For 1,000 years, villagers have used fishing boats to trap whales in the bay before wading into the water to kill them by hand with knives.
Warning: Images below contain graphic depictions of animals being killed.
On July 15, the waters off the shores of the Faroe Islands turned red with blood after nearly 300 whales were slaughtered in one evening during the yearly whaling ritual.
According Euronews, a pod of hundreds of pilot whales and at least 35 white-sided dolphins were caught near Hvalba, a village of 700 people on the southernmost island of the archipelago.
The killings were part of the summer “Grind” or Grindadràp a Faroese tradition dating back 1,000 years that involves trapping whales around the bay.
As the tradition goes, fishermen trap the whale pods first using boats, enclosing them in the bay. Then participants in the Grindadràp head into the water themselves to kill the animals by hand using their knives.
The slaughtered whales are then brought to shore, where their meat and blubber are cut up and distributed for free to local residents. According to the Faroese government website, “the larger the catch, the more people get a share of it,” though they noted that whale meat and blubber are also available to buy in some supermarkets and by the sea docks.
The mass killing of hundreds of pilot whales made the water around the village turn blood red. Photos of the annual summer tradition featuring the mutilated bodies of the slaughtered whales as they were dragged to the shore circulated online.
The gory photos spawned a backlash from environmental activists namely the Sea Shepherd, an international marine wildlife advocacy organization that has campaigned to end the practice before.
The organization called the tradition “sad and barbaric.”
“Sea Shepherd ships may be banned from entering Faroese waters, but each year our volunteers are there to document the ongoing slaughter of dolphins and pilot whales,” the organization wrote on its social media page sharing news about this year’s first Grindadràp.
The organization had been able to stop the annual slaughter in 2014. But a local law was subsequently passed thereafter, banning any Sea Shepherd vessels from entering the island’s territory.
Other conservation organizations, such as the ORCA Conservancy which described the practice as an “insane blood sport,” have also lobbied the Faroese government to end the annual slaughter.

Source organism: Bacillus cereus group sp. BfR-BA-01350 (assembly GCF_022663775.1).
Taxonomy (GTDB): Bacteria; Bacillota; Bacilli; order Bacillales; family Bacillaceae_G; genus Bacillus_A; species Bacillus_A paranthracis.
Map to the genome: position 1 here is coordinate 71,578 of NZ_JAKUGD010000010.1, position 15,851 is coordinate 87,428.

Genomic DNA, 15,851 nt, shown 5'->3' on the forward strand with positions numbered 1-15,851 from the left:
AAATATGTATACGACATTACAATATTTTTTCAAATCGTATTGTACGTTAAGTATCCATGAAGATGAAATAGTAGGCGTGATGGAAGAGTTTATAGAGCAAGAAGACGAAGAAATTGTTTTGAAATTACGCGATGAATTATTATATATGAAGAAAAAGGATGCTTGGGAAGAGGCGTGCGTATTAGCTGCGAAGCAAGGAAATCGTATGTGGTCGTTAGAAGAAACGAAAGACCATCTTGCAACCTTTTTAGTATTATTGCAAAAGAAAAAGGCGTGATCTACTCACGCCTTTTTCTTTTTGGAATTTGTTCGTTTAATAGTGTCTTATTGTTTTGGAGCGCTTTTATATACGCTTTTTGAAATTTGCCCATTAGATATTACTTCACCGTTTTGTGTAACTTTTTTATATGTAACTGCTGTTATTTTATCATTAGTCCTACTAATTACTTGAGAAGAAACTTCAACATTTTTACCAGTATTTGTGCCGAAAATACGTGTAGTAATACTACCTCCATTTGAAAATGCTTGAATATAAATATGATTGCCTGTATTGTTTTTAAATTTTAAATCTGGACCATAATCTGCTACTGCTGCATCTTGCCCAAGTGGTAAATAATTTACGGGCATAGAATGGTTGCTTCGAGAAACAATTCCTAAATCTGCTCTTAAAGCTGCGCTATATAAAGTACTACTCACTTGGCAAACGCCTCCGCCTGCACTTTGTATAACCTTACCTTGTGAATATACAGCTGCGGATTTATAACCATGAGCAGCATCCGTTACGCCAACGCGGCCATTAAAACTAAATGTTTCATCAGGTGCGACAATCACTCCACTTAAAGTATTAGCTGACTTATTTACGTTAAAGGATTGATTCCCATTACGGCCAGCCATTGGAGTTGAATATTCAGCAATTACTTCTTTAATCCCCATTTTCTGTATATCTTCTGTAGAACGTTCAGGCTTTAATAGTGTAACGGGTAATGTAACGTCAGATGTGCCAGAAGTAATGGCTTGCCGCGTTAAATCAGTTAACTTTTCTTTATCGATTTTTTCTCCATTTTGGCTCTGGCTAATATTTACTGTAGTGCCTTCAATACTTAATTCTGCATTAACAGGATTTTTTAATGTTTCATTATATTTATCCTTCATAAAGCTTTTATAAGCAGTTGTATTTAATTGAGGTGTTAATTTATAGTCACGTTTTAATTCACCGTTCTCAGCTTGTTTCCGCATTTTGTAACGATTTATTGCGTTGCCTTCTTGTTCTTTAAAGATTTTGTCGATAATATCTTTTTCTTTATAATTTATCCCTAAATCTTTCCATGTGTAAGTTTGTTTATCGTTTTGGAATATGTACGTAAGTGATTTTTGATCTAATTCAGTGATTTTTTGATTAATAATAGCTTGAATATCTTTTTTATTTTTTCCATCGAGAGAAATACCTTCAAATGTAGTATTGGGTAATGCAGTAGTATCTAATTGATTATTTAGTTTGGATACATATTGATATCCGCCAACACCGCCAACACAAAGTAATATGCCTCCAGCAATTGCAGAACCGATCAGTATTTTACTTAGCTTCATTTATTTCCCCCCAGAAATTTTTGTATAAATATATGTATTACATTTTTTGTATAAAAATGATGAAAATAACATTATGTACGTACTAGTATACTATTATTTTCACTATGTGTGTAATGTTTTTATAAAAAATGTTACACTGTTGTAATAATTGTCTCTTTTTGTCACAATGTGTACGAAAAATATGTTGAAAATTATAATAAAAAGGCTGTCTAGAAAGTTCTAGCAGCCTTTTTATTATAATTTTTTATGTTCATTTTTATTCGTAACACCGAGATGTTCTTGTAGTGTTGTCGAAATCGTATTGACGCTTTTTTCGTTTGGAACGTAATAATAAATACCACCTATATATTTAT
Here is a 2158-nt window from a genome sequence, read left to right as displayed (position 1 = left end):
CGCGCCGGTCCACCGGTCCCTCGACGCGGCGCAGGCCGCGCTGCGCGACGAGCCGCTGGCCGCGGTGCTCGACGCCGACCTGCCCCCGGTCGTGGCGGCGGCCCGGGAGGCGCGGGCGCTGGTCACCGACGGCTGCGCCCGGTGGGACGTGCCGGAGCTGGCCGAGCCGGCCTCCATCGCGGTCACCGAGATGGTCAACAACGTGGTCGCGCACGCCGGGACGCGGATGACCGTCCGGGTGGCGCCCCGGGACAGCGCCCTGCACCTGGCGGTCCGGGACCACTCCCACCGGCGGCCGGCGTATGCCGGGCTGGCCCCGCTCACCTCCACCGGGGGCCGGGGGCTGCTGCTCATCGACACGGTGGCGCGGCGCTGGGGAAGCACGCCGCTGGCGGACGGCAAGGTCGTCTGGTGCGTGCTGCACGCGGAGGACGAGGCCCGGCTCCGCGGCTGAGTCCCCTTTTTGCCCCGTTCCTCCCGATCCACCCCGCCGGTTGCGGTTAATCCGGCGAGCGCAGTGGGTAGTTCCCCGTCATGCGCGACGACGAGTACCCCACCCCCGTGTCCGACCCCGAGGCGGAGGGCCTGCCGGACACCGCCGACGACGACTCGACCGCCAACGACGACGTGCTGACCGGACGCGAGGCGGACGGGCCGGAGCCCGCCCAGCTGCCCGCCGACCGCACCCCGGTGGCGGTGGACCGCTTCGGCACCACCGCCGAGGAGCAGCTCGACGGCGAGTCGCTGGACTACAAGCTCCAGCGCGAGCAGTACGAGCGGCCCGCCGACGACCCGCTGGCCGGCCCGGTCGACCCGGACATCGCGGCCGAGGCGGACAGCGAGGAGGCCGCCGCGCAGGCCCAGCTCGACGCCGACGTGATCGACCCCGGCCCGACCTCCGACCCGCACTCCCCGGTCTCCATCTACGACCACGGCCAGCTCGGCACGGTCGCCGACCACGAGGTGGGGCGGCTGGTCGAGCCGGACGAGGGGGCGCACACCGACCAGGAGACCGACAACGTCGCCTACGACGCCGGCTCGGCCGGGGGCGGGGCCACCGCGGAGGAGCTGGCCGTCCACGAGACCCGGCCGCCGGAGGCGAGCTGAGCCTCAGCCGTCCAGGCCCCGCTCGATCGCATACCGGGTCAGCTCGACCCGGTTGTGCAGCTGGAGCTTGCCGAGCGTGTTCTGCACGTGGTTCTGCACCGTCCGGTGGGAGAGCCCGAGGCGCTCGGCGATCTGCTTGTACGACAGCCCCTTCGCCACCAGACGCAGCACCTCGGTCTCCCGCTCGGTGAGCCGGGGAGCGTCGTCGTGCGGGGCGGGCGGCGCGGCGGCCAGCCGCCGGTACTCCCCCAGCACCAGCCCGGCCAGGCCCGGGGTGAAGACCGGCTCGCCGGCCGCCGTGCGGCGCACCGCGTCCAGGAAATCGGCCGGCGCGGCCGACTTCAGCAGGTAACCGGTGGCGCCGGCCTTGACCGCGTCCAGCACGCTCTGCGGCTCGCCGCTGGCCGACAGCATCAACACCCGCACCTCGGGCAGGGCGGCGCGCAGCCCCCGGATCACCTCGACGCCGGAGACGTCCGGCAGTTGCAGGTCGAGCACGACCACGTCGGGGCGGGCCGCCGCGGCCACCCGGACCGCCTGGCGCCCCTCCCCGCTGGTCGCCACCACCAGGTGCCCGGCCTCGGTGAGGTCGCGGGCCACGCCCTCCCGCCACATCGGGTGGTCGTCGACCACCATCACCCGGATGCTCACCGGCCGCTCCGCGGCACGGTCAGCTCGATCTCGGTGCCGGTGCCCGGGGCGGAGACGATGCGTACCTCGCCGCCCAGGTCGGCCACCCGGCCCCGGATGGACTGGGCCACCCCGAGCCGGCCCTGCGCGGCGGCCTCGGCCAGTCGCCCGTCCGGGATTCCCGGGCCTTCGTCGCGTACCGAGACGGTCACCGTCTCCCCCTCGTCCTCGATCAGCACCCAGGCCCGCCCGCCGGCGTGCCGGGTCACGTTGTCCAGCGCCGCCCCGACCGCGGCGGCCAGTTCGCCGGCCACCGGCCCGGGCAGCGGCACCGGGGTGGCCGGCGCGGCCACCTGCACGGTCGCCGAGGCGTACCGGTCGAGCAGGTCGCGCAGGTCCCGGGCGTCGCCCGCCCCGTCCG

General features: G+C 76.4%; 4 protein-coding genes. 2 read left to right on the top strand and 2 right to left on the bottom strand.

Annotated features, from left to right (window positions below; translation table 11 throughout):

The tradition was initially put on hold for this year due to health concerns amid the global COVID-19 outbreak. But the bloody whaling practice continued after the Faroe Islands’ Minister of Fisheries Jacob Vestergaard gave the go-ahead — while at the same time issuing a public warning to avoid large gatherings.
Despite protests from conservation activists and public health concerns amid a still growing pandemic,
the government has defended the annual event, describing it as an important “sharing-based” community tradition. The self-governed Danish territory has had 188 reported COVID-19 cases and zero deaths thus far and has been testing people traveling into the country since June 27.
They have also argued that, though bloody, the yearly whale slaughter was a sustainable and regulated practice.
The website states that only licensed hunters are allowed to participate in the custom which the Faroese government vehemently argues is not a “festival” or “ritual,” as they say the press has frequently described it.
By the government’s own estimates, the average total of whales caught during the practice is about 800 whales a year which is “not considered to have a significant impact on the abundance of pilot whales.” According to the Faroese government, there is still a population of about 778,000 of these whales.
Still, global conservation efforts to prevent certain species of whales from becoming endangered continue. But unfortunately, looks like this thousand-year-old practice won’t be ending anytime soon.